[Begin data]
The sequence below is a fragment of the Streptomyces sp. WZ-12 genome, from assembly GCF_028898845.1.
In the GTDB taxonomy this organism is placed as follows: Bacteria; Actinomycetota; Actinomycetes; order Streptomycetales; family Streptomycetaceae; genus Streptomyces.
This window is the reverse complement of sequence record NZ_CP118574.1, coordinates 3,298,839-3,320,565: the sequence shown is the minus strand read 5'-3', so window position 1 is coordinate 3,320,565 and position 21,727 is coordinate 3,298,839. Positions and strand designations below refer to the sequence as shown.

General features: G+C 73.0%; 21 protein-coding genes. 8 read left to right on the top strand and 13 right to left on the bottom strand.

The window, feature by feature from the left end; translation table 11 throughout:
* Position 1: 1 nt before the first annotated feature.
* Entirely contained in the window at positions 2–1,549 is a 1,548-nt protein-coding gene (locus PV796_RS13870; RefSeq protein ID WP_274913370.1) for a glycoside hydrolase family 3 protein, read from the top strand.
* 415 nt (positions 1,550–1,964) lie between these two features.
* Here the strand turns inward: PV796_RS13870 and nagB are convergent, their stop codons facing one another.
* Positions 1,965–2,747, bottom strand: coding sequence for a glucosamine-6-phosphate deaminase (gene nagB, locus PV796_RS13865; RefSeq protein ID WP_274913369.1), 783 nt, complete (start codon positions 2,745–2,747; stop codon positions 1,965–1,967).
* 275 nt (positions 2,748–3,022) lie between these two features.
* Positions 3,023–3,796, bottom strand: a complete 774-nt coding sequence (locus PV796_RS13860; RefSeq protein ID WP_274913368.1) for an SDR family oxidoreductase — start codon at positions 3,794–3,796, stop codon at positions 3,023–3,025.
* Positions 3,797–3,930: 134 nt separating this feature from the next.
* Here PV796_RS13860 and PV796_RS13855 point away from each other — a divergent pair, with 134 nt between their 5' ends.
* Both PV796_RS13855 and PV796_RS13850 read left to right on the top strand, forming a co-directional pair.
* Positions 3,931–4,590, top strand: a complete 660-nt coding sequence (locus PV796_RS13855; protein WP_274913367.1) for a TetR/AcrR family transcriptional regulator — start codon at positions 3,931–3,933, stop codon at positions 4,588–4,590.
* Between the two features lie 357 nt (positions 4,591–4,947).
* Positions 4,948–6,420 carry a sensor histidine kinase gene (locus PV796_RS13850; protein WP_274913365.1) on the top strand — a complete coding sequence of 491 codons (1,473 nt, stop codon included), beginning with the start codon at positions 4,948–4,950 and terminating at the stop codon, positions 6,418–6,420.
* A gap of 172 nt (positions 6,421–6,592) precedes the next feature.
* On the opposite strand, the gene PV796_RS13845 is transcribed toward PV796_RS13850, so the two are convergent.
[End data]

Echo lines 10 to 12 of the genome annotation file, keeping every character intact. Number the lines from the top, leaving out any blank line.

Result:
* Positions 1,965–2,747, bottom strand: coding sequence for a glucosamine-6-phosphate deaminase (gene nagB, locus PV796_RS13865; RefSeq protein ID WP_274913369.1), 783 nt, complete (start codon positions 2,745–2,747; stop codon positions 1,965–1,967).
* 275 nt (positions 2,748–3,022) lie between these two features.
* Positions 3,023–3,796, bottom strand: a complete 774-nt coding sequence (locus PV796_RS13860; RefSeq protein ID WP_274913368.1) for an SDR family oxidoreductase — start codon at positions 3,794–3,796, stop codon at positions 3,023–3,025.